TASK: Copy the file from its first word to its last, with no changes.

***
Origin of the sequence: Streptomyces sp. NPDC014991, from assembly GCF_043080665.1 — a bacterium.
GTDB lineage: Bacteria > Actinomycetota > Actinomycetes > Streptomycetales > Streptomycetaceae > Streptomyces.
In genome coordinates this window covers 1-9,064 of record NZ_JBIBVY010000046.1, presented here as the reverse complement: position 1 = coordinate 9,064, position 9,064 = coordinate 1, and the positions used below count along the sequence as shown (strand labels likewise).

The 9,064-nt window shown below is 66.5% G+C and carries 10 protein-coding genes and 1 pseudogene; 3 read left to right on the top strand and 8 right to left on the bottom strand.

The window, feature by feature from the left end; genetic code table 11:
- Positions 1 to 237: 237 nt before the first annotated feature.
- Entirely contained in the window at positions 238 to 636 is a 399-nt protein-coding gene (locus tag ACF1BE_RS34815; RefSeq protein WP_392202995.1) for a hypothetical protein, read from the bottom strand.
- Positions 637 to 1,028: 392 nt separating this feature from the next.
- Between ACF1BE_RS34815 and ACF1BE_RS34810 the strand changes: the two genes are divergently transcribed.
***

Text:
Origin of the sequence: Streptomyces sp. NPDC014991, from assembly GCF_043080665.1 — a bacterium.
GTDB lineage: Bacteria > Actinomycetota > Actinomycetes > Streptomycetales > Streptomycetaceae > Streptomyces.
In genome coordinates this window covers 1-9,064 of record NZ_JBIBVY010000046.1, presented here as the reverse complement: position 1 = coordinate 9,064, position 9,064 = coordinate 1, and the positions used below count along the sequence as shown (strand labels likewise).

The 9,064-nt window shown below is 66.5% G+C and carries 10 protein-coding genes and 1 pseudogene; 3 read left to right on the top strand and 8 right to left on the bottom strand.

The window, feature by feature from the left end; genetic code table 11:
- Positions 1 to 237: 237 nt before the first annotated feature.
- Entirely contained in the window at positions 238 to 636 is a 399-nt protein-coding gene (locus tag ACF1BE_RS34815; RefSeq protein WP_392202995.1) for a hypothetical protein, read from the bottom strand.
- Positions 637 to 1,028: 392 nt separating this feature from the next.
- Between ACF1BE_RS34815 and ACF1BE_RS34810 the strand changes: the two genes are divergently transcribed.